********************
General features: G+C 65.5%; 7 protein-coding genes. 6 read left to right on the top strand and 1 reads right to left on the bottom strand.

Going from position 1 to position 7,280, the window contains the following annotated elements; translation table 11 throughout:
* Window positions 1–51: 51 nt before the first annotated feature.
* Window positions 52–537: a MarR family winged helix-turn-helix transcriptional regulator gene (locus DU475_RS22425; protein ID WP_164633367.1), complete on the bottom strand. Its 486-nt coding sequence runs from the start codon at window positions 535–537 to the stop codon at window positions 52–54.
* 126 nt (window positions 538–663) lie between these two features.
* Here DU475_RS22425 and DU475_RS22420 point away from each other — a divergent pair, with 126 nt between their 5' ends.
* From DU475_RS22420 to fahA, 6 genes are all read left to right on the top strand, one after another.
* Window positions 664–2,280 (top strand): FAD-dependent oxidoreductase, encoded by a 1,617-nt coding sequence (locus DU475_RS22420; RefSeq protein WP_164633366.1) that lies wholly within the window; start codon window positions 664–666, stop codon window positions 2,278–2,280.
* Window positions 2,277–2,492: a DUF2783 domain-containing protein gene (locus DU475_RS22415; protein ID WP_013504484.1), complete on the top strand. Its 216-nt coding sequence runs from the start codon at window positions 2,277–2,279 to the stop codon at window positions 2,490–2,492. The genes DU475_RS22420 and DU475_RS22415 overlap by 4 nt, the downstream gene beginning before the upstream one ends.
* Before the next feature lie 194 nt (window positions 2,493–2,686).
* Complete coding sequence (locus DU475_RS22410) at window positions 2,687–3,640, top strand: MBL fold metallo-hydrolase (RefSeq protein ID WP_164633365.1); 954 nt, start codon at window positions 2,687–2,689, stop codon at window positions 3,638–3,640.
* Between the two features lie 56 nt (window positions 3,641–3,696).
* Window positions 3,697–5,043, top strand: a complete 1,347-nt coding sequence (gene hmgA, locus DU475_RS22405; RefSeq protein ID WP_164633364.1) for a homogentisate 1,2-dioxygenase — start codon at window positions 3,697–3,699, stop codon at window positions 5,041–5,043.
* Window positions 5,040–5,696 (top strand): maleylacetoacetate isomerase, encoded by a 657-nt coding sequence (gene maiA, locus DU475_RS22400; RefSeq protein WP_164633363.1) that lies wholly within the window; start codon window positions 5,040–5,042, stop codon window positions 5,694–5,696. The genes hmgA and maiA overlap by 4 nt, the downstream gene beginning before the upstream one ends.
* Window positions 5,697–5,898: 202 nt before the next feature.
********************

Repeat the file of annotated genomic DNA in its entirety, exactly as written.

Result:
General features: G+C 65.5%; 7 protein-coding genes. 6 read left to right on the top strand and 1 reads right to left on the bottom strand.

Going from position 1 to position 7,280, the window contains the following annotated elements; translation table 11 throughout:
* Window positions 1–51: 51 nt before the first annotated feature.
* Window positions 52–537: a MarR family winged helix-turn-helix transcriptional regulator gene (locus DU475_RS22425; protein ID WP_164633367.1), complete on the bottom strand. Its 486-nt coding sequence runs from the start codon at window positions 535–537 to the stop codon at window positions 52–54.
* 126 nt (window positions 538–663) lie between these two features.
* Here DU475_RS22425 and DU475_RS22420 point away from each other — a divergent pair, with 126 nt between their 5' ends.
* From DU475_RS22420 to fahA, 6 genes are all read left to right on the top strand, one after another.
* Window positions 664–2,280 (top strand): FAD-dependent oxidoreductase, encoded by a 1,617-nt coding sequence (locus DU475_RS22420; RefSeq protein WP_164633366.1) that lies wholly within the window; start codon window positions 664–666, stop codon window positions 2,278–2,280.
* Window positions 2,277–2,492: a DUF2783 domain-containing protein gene (locus DU475_RS22415; protein ID WP_013504484.1), complete on the top strand. Its 216-nt coding sequence runs from the start codon at window positions 2,277–2,279 to the stop codon at window positions 2,490–2,492. The genes DU475_RS22420 and DU475_RS22415 overlap by 4 nt, the downstream gene beginning before the upstream one ends.
* Before the next feature lie 194 nt (window positions 2,493–2,686).
* Complete coding sequence (locus DU475_RS22410) at window positions 2,687–3,640, top strand: MBL fold metallo-hydrolase (RefSeq protein ID WP_164633365.1); 954 nt, start codon at window positions 2,687–2,689, stop codon at window positions 3,638–3,640.
* Between the two features lie 56 nt (window positions 3,641–3,696).
* Window positions 3,697–5,043, top strand: a complete 1,347-nt coding sequence (gene hmgA, locus DU475_RS22405; RefSeq protein ID WP_164633364.1) for a homogentisate 1,2-dioxygenase — start codon at window positions 3,697–3,699, stop codon at window positions 5,041–5,043.
* Window positions 5,040–5,696 (top strand): maleylacetoacetate isomerase, encoded by a 657-nt coding sequence (gene maiA, locus DU475_RS22400; RefSeq protein WP_164633363.1) that lies wholly within the window; start codon window positions 5,040–5,042, stop codon window positions 5,694–5,696. The genes hmgA and maiA overlap by 4 nt, the downstream gene beginning before the upstream one ends.
* Window positions 5,697–5,898: 202 nt before the next feature.